I write this post sitting in a log cabin in the middle of the Sawtooth Mountains near Stanley, Idaho. I’ll be lighting a fire and, dreadfully, donning my winter jacket for the first time this season; tonight’s expected low: 23 degrees Fahrenheit. Summer concludes precisely — cruelly — on Labor Day out here.
Not anticipating functioning wifi, I flipped open my laptop and the connection light blinked on. Is there no place left in the world detached from the grid aside from the far western Sonoma coast? Regardless, here I type, at the base of stony, jagged peaks in a state to which cartographers had oddly apportioned a wide bottom with a long, slender finger that stretched north to Canada. I’d stare at maps as a child (and still do now), imagining life in the American West of this exotic state, so it feels odd to finally be here — with my dad — because the fascination I held for Idaho (and surrounding states) was partly an extension of my father’s.
My dad grew up a little bit country in Circleville, Ohio, where my great-uncle bred horses for harness racing. Likely a product of the era of his youth, one in which country western films featuring icon John Wayne pervaded the imaginations of growing boys, my dad took a curious shine to all things cowboy and Indian Native American. The toys of his youth reflected this interest which never abated with adulthood.
He’s the only lawyer in Columbus who wears cowboy boots to work and before judges in court, often dressed in a suit. He admits to not owning a single pair of dress shoes but several pairs of Tony Lama and Ariat boots. I believe he once subscribed to Cowboys & Indians magazine, and I know he acquired two reproduction Remingtons to conciliate his dream for an authentic one. (Remington was the equine sculptor who worked bronze into taut, sinewy horses and cattle ropers frozen mid-action.)
Although unable to afford him the gift of a collector’s piece, I offered my dad passage to visit Idaho as a co-captain of my rental car to explore this curiously unadvertised and sparsely populated slice of the West. In addition to traversing the Sawtooth Mountains to ride horses and fish at the Idaho Rocky Mountain Ranch, we’d visit nearly a dozen wineries in Boise and its surrounds. Characteristically, his first question was not “wine? In Idaho?” but rather “can I bring my cowboy boots?” Yes dad, bring your Tony Lamas. And your Stetson.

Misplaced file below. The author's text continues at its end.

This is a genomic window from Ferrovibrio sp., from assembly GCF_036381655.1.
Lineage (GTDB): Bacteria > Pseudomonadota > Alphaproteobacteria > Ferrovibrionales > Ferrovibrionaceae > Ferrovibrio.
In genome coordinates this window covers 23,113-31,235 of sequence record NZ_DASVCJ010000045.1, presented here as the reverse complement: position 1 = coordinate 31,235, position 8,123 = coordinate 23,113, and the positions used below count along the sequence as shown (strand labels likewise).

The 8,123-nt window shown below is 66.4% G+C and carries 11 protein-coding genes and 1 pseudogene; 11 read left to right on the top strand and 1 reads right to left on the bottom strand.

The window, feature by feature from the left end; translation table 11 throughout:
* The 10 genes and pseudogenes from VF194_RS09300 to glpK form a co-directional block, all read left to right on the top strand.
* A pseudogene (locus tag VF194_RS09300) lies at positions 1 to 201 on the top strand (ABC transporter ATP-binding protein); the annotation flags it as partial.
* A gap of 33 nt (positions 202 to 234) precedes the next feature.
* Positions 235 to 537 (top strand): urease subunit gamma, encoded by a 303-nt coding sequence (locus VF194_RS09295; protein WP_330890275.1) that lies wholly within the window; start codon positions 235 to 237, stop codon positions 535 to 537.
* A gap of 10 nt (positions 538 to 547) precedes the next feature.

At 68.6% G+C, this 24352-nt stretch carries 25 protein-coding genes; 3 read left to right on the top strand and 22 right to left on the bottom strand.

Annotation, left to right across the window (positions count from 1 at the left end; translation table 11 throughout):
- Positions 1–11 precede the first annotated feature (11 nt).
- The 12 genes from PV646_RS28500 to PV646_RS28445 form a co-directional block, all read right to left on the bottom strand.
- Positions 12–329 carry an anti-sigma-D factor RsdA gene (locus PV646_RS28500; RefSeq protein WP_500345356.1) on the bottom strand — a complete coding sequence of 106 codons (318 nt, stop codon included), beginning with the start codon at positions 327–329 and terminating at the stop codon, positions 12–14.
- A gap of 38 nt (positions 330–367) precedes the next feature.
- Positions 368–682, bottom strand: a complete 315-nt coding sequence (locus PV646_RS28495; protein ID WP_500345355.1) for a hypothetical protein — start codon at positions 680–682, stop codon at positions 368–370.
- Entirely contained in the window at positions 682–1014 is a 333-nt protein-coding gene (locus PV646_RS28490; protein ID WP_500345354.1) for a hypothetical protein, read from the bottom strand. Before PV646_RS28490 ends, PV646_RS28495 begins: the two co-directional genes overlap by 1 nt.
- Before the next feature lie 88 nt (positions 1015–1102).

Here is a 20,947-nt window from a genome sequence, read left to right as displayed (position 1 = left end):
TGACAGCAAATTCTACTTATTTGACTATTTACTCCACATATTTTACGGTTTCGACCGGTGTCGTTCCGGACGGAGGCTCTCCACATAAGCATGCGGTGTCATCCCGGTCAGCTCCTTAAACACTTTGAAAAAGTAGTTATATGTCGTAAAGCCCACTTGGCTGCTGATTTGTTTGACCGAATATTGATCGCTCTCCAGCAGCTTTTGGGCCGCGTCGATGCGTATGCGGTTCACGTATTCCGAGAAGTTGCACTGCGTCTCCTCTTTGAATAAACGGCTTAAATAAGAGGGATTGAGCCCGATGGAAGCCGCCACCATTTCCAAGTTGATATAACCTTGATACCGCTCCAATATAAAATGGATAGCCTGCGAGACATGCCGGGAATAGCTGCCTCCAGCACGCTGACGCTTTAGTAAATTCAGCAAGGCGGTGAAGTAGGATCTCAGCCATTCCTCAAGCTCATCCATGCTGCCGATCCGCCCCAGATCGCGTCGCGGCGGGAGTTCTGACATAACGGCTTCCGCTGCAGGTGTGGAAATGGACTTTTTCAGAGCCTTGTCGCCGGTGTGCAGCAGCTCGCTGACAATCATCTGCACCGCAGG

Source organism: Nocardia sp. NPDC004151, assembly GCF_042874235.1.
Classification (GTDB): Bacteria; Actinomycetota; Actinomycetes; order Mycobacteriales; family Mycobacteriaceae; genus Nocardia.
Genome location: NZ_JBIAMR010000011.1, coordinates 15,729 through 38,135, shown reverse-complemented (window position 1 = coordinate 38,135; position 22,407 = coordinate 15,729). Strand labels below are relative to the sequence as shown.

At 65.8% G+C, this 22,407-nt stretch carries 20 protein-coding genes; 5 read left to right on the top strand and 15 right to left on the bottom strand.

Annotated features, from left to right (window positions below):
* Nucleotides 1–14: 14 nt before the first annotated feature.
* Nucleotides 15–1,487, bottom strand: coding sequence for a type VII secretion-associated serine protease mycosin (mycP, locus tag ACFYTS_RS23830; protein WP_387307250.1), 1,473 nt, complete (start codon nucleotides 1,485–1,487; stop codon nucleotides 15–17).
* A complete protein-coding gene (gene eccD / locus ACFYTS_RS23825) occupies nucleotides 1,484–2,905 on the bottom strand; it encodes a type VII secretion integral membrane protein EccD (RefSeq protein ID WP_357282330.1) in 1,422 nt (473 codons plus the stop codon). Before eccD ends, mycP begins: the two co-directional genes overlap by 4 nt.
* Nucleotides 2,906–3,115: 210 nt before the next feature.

They Make Wine in Idaho
My thin knowledge of the Snake River AVA, approved in April 2007, stemmed from my WSET Diploma exam studies. I’d never actually drank an Idaho wine, let alone seen or heard of one in NYC. The Idaho Wine Commission was prescient in selecting me to visit; I immediately said yes. Intrigued by the chance to visit this state still unknown to me, especially one about which so little was written, I crossed my fingers I’d discover a pioneering wine scene to accompany the state’s unspoiled rivers and mountains.
Quick Idaho Wine Stats (provided by the Idaho Wine Commission)
Idaho had one winery in 1976 and 51 by 2014. The Snake River AVA encompasses 8000 square miles with a little less than 1300 acres planted. Most vineyards are in the Snake River area which lies 30 minutes east of Boise, the best found around Sunny Slope.The leading varieties are, for whites: Chardonnay, Riesling, and Viognier; and reds: Cabernet Sauvignon, Syrah, Merlot, Malbec, and Tempranillo. Elevations range from 600-3000 feet. The climate is desert-warm with cold nights, and well-draining soils with access to irrigation from the river and reservoirs.
Day One: Wineries of East 44th Street, Garden City
This industrial strip by the river, ten minutes from downtown Boise, functions like many wine ghettos that have sprung up around the country (Lompoc near Santa Barbara, California and Woodinville near Seattle, Washington), in that it provides young, enterprising winemakers affordable space to pursue their craft when owning vineyard land for a winery is not yet feasible. A particular strip of East 44th street has attracted several small optimists: Cinder, Telaya, Coiled, and Split Rail. The first three are located in a renovated warehouse, the latter in a former auto body garage.
EAST 44th STREET TASTING ROOM HOURS
Cinder: 7 Days a week, 11-5 p.m.
Telaya: Fri. – Sat., 12-6 p.m.
Coiled: Fri. – Sat., 12-5 p.m.
My review of the wineries…
2 responses to “People Make Wine in Idaho. I’ve Got Proof.”
Love this. I’m thrilled that Idaho wine is getting acknowledged. I live and drink (and blog) in Idaho and I think it’s an exciting time! Great post.
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